Prominent third-party developers have long tried to leverage public outrage to reduce their contributions to Apple's App Store. But a world where rich developers get a free ride from Apple is also a terrible deal for the general public, as a brief review of history makes very clear.
The COVID-19 pandemic has forced Apple to shift its Worldwide Developer Conference into an online-only format, but that isn't stopping the event from being the most anticipated event Apple has ever put together.
Next week, Apple's 2020 Worldwide Developer Conference is expected to detail a migration away from Intel's x86 chips to new processors of Apple's own design. Here's how that could dramatically affect the next decade of computing.
This week on the AppleInsider Podcast, your hosts discuss Apple's possible move to ARM and possibly a redesigned iMac at WWDC. Plus, we have our own wishlist for Apple's event, and the removal of podcast app Pocket Casts in China.
Apple may be transitioning to ARM processors in the Mac soon, but the company has been closely connected to ARM in multiple ways for thirty years — and those connections contributed to why Apple survived the dark days in its history.
Apple on Monday commented on Hollywood's recent, albeit limited, adoption of iPhone for at-home production during the ongoing coronavirus quarantine, saying the device offers a unique mix of portability and "broadcast quality" video suitable for professional applications. That could be a hint that the company plans to leverage iPhone to stream its Worldwide Developers Conference in June.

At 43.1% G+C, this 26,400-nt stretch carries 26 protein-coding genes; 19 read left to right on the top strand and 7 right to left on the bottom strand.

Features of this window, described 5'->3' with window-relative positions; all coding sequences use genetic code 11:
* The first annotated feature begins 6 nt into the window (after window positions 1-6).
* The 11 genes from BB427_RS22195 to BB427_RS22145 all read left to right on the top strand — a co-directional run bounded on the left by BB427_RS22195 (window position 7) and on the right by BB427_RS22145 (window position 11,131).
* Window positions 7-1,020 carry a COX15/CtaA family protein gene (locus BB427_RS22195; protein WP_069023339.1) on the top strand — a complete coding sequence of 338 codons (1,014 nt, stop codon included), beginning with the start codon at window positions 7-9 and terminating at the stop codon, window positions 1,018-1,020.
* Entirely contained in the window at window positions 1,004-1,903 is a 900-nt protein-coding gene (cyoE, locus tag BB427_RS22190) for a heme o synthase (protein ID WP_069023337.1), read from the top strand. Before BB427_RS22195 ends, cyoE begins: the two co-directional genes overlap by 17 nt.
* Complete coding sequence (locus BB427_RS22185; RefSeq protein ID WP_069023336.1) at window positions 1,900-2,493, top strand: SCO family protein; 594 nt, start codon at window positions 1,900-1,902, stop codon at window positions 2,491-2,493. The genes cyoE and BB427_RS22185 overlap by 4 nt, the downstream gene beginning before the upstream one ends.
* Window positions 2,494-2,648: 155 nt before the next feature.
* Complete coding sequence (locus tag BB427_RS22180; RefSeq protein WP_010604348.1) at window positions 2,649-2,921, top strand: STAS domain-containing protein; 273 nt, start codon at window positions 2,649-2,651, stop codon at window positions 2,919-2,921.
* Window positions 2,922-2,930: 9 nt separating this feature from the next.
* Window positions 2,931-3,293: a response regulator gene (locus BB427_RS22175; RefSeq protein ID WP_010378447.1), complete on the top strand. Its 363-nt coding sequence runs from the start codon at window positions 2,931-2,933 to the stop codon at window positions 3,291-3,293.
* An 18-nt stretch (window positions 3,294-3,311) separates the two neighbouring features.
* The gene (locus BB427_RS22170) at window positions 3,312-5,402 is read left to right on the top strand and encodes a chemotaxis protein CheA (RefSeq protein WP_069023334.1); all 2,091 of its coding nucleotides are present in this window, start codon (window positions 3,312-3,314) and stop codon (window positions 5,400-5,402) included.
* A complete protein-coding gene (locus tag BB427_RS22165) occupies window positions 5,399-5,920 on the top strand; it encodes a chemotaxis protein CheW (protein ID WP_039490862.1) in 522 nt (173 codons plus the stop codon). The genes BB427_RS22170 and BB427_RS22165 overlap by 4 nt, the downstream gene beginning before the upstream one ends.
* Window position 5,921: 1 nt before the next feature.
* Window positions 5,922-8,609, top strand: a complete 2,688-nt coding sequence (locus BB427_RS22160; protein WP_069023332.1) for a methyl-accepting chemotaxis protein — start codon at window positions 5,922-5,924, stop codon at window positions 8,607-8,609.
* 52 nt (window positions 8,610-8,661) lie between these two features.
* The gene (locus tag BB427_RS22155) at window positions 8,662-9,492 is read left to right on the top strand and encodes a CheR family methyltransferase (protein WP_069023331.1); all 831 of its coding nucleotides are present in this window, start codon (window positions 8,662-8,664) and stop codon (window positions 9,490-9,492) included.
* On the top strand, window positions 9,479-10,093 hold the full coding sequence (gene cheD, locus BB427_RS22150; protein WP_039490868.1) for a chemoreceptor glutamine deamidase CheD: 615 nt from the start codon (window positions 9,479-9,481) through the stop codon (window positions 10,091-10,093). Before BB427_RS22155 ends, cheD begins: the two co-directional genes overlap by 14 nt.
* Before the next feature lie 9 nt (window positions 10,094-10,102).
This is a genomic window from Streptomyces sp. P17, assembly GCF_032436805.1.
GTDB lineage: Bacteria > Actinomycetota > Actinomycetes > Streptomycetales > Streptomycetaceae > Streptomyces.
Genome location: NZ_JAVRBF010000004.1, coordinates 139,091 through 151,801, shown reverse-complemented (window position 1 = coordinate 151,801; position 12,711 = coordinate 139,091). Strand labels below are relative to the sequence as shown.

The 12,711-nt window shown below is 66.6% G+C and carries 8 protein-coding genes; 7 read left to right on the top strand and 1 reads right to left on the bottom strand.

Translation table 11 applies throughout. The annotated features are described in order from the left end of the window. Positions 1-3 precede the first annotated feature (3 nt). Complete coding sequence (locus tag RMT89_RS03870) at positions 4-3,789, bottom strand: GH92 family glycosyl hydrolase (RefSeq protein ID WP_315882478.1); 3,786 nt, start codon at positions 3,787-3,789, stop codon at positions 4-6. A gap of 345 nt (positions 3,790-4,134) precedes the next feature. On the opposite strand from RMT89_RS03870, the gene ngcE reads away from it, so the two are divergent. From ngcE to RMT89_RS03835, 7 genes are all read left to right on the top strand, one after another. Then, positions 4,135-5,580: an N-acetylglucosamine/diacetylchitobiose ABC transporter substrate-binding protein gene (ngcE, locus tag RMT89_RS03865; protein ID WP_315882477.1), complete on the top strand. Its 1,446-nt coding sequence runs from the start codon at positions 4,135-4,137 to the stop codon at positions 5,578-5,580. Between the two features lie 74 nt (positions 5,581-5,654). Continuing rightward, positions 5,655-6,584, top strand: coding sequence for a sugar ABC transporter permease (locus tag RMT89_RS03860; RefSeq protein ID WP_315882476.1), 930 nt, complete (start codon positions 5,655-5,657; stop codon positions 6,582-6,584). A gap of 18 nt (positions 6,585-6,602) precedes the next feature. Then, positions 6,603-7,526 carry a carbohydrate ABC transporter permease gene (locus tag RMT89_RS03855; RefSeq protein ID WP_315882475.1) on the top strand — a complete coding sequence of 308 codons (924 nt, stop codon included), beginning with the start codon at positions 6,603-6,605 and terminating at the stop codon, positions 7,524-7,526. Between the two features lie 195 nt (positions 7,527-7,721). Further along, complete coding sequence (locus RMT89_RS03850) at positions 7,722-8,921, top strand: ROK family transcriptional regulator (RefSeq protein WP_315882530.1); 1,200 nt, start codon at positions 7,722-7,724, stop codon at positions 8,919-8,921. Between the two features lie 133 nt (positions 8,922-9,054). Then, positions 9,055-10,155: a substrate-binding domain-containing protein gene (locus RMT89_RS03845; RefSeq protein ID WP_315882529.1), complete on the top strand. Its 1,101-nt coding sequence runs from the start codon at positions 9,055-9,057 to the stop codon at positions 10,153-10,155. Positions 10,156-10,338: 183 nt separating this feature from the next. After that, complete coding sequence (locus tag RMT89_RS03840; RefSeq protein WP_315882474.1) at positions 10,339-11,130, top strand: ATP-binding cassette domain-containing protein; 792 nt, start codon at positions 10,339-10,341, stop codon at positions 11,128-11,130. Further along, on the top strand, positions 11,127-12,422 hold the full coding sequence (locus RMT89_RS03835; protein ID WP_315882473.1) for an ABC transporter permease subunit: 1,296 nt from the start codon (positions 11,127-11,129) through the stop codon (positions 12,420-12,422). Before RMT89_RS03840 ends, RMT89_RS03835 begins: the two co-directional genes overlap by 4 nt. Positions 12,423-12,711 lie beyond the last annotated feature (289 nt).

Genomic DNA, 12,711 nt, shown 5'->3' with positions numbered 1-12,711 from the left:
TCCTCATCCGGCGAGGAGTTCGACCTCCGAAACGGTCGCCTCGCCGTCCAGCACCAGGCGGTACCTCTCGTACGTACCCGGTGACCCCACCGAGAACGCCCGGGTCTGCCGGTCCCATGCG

Apple has refreshed the 13-inch MacBook Pro with Magic Keyboard, the start of Apple's online WWDC has been announced, the iPad Pro Smart Keyboard gets a teardown, and your hosts provide a massive roundup of HomeKit and smart home devices.
On Tuesday, Apple announced that it will host its annual Worldwide Developers Conference virtually, beginning June 22, in the Apple Developer app and on the Apple Developer website for free for all developers.
A new order has been issued by the County of Santa Clara Public Health Department explicitly banning mass gatherings for at least three weeks, as the county gathers more information about COVID-19 casting further doubt on a timely WWDC.